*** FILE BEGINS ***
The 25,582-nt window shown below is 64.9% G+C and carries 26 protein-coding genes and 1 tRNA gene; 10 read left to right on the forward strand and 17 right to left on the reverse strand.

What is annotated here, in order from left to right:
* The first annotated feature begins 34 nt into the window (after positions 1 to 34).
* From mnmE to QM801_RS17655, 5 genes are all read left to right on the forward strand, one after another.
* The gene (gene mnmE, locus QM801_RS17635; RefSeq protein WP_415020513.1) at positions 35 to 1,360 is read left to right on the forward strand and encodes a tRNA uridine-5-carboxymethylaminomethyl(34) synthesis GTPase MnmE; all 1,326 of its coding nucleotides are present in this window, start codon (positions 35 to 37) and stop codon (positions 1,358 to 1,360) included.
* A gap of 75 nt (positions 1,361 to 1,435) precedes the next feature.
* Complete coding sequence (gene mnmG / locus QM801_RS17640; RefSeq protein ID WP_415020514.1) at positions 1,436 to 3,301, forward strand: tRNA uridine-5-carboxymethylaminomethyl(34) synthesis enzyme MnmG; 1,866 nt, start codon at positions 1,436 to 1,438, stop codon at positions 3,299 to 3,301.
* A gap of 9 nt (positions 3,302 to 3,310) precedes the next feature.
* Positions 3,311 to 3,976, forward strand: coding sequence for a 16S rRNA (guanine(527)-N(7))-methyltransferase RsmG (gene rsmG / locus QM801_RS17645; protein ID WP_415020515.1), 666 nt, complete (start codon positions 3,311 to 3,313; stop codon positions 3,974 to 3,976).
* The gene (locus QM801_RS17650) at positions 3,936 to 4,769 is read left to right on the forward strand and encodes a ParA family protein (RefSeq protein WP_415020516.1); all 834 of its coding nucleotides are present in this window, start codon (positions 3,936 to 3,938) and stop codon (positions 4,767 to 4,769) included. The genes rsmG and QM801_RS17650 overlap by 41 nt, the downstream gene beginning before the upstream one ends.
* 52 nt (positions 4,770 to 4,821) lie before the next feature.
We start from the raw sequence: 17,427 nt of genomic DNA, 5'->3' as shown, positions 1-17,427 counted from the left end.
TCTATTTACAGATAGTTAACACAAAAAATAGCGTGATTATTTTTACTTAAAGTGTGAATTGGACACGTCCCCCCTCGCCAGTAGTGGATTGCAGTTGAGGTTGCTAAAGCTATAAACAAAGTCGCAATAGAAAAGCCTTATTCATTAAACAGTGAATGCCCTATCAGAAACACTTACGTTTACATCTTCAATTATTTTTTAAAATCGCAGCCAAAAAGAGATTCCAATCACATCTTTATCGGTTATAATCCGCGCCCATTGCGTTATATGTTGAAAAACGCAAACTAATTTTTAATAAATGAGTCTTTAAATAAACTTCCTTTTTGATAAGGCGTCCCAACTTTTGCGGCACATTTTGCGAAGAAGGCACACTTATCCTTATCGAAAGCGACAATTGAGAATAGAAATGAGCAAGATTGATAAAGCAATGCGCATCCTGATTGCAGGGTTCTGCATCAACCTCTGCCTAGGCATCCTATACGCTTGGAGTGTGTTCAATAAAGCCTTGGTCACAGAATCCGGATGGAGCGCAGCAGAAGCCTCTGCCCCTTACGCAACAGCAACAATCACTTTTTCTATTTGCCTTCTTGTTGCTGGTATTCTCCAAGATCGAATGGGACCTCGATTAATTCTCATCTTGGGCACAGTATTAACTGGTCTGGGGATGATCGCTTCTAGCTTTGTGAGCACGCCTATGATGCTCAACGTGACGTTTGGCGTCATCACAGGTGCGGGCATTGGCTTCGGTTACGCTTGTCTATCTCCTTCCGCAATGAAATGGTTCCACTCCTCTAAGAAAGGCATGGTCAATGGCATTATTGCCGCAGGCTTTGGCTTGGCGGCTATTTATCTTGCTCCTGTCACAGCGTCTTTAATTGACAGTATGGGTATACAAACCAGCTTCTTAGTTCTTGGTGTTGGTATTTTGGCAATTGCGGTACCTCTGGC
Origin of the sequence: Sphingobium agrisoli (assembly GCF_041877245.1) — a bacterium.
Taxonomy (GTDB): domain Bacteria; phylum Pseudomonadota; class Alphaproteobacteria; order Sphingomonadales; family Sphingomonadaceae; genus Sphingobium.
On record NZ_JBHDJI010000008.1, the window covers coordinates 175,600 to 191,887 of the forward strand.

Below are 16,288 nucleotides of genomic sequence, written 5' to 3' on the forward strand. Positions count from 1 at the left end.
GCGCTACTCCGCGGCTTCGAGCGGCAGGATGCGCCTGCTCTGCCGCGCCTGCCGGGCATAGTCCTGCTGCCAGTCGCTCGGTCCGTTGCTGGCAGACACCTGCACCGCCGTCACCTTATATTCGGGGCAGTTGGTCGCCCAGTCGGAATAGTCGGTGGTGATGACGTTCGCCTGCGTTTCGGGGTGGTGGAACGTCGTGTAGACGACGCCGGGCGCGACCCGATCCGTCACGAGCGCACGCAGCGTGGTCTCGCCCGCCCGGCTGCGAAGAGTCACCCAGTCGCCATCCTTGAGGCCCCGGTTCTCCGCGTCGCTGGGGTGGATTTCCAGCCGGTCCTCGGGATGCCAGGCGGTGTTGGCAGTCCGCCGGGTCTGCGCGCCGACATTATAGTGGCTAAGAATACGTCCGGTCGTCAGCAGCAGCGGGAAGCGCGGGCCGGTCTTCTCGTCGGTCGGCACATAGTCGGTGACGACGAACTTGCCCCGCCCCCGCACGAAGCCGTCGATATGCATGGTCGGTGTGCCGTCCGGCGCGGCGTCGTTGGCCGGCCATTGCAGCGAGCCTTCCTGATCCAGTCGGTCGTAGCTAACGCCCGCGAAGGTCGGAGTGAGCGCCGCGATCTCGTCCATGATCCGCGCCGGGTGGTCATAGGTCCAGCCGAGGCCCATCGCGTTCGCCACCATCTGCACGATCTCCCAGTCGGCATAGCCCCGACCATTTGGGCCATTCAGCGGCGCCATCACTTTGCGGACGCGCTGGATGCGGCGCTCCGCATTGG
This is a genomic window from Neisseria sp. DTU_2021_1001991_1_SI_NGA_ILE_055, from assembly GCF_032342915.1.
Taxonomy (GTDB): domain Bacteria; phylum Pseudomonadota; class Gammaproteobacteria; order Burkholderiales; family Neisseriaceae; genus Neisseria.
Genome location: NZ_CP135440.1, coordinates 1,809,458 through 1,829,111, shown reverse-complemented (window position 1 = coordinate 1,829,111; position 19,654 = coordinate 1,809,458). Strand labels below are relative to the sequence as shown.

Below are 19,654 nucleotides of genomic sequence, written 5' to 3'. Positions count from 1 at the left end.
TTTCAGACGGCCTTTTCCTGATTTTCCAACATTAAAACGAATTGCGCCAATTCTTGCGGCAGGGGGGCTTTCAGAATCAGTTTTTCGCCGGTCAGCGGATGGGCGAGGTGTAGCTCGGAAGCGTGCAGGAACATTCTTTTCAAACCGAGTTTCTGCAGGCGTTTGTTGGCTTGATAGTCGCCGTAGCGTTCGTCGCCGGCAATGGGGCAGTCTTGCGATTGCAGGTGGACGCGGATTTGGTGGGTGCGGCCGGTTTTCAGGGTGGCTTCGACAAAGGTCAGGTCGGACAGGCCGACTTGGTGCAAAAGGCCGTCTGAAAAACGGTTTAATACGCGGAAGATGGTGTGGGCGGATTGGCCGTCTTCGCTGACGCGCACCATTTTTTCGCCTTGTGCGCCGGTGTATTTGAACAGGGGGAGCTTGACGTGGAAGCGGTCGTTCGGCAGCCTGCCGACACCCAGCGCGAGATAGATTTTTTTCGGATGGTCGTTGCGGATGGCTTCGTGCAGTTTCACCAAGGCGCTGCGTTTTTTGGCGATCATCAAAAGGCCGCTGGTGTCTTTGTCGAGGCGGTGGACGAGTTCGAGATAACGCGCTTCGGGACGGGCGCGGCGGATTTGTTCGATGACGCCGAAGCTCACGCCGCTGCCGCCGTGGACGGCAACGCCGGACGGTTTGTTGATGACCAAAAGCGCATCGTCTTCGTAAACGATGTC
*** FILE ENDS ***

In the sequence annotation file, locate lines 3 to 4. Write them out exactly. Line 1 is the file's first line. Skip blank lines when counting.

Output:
* The first annotated feature begins 34 nt into the window (after positions 1 to 34).
* From mnmE to QM801_RS17655, 5 genes are all read left to right on the forward strand, one after another.